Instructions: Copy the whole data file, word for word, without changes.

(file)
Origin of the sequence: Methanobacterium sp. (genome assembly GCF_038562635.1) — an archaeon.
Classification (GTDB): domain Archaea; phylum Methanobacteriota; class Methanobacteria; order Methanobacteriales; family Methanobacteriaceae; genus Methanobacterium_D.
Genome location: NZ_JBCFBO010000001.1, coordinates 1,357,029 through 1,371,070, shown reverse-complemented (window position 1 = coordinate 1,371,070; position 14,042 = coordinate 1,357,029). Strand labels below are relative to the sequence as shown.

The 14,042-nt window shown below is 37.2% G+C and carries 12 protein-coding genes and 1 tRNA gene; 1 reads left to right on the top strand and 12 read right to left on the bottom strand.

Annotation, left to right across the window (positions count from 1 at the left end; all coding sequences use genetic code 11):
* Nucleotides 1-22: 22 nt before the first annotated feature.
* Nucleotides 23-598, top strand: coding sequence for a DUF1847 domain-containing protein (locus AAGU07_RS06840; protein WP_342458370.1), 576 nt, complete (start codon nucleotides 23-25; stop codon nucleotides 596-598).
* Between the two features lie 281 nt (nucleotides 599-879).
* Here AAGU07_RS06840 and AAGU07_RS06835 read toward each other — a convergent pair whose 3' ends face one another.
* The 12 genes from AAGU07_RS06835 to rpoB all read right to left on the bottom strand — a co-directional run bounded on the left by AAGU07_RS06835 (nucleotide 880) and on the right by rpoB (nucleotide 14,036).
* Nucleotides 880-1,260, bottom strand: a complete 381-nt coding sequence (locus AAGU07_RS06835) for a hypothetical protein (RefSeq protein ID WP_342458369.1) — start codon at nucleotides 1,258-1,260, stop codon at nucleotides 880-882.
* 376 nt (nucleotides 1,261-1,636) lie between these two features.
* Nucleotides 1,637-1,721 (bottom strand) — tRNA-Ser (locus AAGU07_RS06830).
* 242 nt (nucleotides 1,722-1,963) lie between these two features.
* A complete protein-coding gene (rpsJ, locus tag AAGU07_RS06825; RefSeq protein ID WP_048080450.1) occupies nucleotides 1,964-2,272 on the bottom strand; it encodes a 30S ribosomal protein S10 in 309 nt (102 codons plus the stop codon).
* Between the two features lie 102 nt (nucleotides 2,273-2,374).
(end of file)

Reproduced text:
Origin of the sequence: Methanobacterium sp. (genome assembly GCF_038562635.1) — an archaeon.
Classification (GTDB): domain Archaea; phylum Methanobacteriota; class Methanobacteria; order Methanobacteriales; family Methanobacteriaceae; genus Methanobacterium_D.
Genome location: NZ_JBCFBO010000001.1, coordinates 1,357,029 through 1,371,070, shown reverse-complemented (window position 1 = coordinate 1,371,070; position 14,042 = coordinate 1,357,029). Strand labels below are relative to the sequence as shown.

The 14,042-nt window shown below is 37.2% G+C and carries 12 protein-coding genes and 1 tRNA gene; 1 reads left to right on the top strand and 12 read right to left on the bottom strand.

Annotation, left to right across the window (positions count from 1 at the left end; all coding sequences use genetic code 11):
* Nucleotides 1-22: 22 nt before the first annotated feature.
* Nucleotides 23-598, top strand: coding sequence for a DUF1847 domain-containing protein (locus AAGU07_RS06840; protein WP_342458370.1), 576 nt, complete (start codon nucleotides 23-25; stop codon nucleotides 596-598).
* Between the two features lie 281 nt (nucleotides 599-879).
* Here AAGU07_RS06840 and AAGU07_RS06835 read toward each other — a convergent pair whose 3' ends face one another.
* The 12 genes from AAGU07_RS06835 to rpoB all read right to left on the bottom strand — a co-directional run bounded on the left by AAGU07_RS06835 (nucleotide 880) and on the right by rpoB (nucleotide 14,036).
* Nucleotides 880-1,260, bottom strand: a complete 381-nt coding sequence (locus AAGU07_RS06835) for a hypothetical protein (RefSeq protein ID WP_342458369.1) — start codon at nucleotides 1,258-1,260, stop codon at nucleotides 880-882.
* 376 nt (nucleotides 1,261-1,636) lie between these two features.
* Nucleotides 1,637-1,721 (bottom strand) — tRNA-Ser (locus AAGU07_RS06830).
* 242 nt (nucleotides 1,722-1,963) lie between these two features.
* A complete protein-coding gene (rpsJ, locus tag AAGU07_RS06825; RefSeq protein ID WP_048080450.1) occupies nucleotides 1,964-2,272 on the bottom strand; it encodes a 30S ribosomal protein S10 in 309 nt (102 codons plus the stop codon).
* Between the two features lie 102 nt (nucleotides 2,273-2,374).